Pianist Claire-Marie Le Guay, Thursday music transmitter in Ettelbruck
He opened, starting Thursday in Ettelbruck, a festival dedicated to Franz Liszt, and just released his second book. French pianist Claire-Marie Le Guay talks about the importance of transmission, which she maintains in her various musical practices.
We find her long blonde hair and elegant style almost everywhere: behind the piano, of course, and on the international stage she radiates with her playing in the studio, where she’s recorded some twenty albums since the 1990s.
In festivals, as artistic director (from Dinard). And at the National Conservatory of Music and Dance of Paris (CNSMDP) where, among other things, she works for musical influence through projects that bring together culture and education.
Amazingly, since 2018, he is also a writer. With two books to his credit: Life is more beautiful in music and At night it is so beautiful to believe in the light. The latter, released in late 2022, which he approaches as a “written concert” through the stories of five legendary composers (Mozart, Bach, Rachmaninoff, Mahler and Liszt) and a clever QR code, he continues what he’s always done. : transmit his enthusiasm to as many people as possible.
In short, decompartmentalization is, again and again, a classic. Before the opening concert of the Liszt+ piano festival, tomorrow at CAPe, Claire-Marie Le Guay speaks to the public, writes, shares. And emotions.
How can you write?
Claire-Marie Le Guay: The desire to write has always been with me, in a somewhat secret way. It materialized in broad daylight by meeting Christophe Absi, publisher at Flammarion, a huge music lover. He came to find me with the idea of providing a path of discovery and reinvention through the voice of a musician.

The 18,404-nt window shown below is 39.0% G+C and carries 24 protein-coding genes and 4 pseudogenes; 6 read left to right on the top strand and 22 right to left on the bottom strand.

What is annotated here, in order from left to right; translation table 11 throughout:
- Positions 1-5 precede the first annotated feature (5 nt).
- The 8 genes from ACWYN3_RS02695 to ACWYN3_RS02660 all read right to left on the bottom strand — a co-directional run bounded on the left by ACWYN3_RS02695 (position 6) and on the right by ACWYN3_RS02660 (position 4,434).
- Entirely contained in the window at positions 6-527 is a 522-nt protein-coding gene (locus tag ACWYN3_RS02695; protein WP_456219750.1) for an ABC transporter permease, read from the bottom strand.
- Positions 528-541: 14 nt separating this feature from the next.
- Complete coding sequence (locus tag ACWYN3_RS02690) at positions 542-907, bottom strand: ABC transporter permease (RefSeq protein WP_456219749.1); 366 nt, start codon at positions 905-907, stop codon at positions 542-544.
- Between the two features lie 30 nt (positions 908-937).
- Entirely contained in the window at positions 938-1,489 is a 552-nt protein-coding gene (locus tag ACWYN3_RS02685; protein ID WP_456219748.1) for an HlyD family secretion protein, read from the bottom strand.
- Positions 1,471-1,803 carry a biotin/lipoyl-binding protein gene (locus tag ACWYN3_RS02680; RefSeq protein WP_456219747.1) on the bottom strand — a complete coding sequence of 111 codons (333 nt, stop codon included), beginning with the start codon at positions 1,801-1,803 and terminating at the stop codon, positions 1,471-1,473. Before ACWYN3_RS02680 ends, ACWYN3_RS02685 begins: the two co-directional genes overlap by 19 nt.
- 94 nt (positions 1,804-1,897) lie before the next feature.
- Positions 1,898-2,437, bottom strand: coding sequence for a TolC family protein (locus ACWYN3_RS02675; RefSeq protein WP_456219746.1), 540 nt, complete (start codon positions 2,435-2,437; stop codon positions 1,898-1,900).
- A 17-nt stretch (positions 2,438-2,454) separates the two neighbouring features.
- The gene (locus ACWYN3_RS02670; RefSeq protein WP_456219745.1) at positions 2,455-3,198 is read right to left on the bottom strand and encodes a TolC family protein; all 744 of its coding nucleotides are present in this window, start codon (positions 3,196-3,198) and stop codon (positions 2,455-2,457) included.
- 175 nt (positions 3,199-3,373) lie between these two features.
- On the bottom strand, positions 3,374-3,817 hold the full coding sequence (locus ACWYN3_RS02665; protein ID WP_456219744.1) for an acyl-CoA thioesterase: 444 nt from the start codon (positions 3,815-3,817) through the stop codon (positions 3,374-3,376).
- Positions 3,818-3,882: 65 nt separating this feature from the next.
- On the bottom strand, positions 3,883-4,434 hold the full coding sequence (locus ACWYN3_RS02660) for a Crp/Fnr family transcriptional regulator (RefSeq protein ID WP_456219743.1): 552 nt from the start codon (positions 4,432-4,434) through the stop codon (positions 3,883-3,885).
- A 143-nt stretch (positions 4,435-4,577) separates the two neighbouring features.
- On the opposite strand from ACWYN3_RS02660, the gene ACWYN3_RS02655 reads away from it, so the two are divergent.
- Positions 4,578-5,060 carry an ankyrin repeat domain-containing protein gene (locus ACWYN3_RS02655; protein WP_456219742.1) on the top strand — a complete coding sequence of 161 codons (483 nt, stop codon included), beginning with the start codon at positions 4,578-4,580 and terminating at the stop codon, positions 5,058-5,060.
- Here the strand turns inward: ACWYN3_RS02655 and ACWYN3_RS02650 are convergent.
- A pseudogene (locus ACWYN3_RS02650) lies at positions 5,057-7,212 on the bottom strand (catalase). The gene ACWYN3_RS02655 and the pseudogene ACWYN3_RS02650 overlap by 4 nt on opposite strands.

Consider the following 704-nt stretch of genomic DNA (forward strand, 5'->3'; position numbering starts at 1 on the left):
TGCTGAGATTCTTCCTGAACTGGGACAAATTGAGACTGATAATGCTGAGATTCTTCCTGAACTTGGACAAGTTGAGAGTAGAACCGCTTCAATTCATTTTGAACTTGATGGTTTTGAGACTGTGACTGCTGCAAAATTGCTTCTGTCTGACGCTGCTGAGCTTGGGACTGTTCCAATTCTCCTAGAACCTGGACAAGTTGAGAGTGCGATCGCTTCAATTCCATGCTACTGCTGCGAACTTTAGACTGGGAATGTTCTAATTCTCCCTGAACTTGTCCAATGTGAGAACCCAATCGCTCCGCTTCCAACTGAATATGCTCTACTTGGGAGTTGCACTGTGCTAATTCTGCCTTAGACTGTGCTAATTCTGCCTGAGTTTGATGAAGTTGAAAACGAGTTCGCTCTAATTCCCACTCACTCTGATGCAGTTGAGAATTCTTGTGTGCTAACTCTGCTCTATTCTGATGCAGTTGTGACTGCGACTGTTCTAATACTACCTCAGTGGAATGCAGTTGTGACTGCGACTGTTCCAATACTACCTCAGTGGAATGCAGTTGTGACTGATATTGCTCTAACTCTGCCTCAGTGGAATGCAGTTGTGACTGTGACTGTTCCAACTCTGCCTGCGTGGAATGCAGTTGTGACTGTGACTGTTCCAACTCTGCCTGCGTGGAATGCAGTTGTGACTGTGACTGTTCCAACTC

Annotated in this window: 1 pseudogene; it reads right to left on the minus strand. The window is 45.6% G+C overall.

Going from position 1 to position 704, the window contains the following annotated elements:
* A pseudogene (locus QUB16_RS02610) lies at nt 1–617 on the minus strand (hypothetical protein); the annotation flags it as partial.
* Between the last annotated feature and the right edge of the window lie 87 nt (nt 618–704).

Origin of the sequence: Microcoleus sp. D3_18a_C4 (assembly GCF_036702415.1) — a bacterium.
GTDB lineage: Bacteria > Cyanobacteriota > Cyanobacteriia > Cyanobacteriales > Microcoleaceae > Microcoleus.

You are a pianist, teacher, festival director… Is writing a specialty missing from your palette?
This is the convergence point! Writing is a form of transmission, like teaching. Writing a book is like putting together a music program. Preparing for a concert, again, means targeting the audience, and that’s the approach I take when I write. Reaching the music realm is driving! The path that I had the opportunity to walk, this life that I live, I want to share it with readers as much as with listeners.
Why is this idea of transmission so present, so powerful to you?
Maybe to promote this amazing music, which I really love, which is a part of who I am. We musicians have a role to play: to let people discover this wealth. Moreover, through my various activities, I managed to reach different audiences.
Sometimes people call me and say “but classical music is great! “. We recognize a wide range of emotions, styles and eras. It can be romantic, baroque, contemporary… Musicians, like music lovers, know how valuable it is to know. I hope others will think the same.
Is that also why, in your latest book, you support your thoughts and impressions with a listening link, available via a simple QR code?
Behind the words, the main object is still music. The presence of a QR code makes it possible to hear what it is about. If we are at a very important biography of a composer, at a turning point in his life, we can hear about it right away. Talking about music is great, but listening to it is even better! He is the center of everything.
This idea of sharing, is it even more sensitive when you play the piano, a solitary instrument?